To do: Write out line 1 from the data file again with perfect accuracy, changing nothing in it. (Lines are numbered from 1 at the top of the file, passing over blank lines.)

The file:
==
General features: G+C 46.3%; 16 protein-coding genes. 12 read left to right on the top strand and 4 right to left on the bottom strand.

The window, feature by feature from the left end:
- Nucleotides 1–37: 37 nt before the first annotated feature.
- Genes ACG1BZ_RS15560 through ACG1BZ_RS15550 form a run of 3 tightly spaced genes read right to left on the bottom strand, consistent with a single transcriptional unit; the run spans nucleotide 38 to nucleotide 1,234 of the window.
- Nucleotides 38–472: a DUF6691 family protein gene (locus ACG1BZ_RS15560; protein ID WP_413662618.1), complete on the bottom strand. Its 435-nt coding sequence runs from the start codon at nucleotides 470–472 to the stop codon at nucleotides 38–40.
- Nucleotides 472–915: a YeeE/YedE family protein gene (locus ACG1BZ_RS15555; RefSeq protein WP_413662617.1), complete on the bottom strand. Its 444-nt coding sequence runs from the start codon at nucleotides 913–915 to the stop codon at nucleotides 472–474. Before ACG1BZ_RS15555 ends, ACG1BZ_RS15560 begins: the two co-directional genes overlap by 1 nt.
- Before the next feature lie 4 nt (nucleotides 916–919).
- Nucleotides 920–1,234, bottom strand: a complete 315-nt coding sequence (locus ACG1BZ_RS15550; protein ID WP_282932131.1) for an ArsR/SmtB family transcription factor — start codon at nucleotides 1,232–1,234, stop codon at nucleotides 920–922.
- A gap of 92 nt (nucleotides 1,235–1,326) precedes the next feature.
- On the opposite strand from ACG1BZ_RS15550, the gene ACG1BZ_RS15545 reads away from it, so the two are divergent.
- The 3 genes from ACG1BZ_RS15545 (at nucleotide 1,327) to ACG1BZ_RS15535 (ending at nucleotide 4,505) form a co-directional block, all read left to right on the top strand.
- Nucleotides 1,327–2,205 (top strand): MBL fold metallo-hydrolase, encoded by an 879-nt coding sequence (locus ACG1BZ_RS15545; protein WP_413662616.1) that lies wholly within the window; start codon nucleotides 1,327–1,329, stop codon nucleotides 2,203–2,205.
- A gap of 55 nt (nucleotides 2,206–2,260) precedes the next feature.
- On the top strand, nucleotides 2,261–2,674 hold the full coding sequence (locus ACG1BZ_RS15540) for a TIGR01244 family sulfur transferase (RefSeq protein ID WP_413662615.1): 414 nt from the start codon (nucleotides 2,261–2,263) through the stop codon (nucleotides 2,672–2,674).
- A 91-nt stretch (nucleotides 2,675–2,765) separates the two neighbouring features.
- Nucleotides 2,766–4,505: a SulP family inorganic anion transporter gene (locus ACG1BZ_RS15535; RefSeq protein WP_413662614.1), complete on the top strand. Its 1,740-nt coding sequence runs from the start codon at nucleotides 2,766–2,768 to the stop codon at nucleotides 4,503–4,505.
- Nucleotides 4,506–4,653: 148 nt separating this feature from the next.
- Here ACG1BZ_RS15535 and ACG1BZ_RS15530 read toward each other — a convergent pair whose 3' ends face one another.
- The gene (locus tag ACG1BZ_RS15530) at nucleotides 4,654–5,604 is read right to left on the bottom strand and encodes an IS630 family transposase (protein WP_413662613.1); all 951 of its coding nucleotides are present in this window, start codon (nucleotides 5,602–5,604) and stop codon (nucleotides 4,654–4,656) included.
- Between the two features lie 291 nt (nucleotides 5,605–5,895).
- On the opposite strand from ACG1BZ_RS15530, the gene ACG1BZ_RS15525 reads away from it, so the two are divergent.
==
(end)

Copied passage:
General features: G+C 46.3%; 16 protein-coding genes. 12 read left to right on the top strand and 4 right to left on the bottom strand.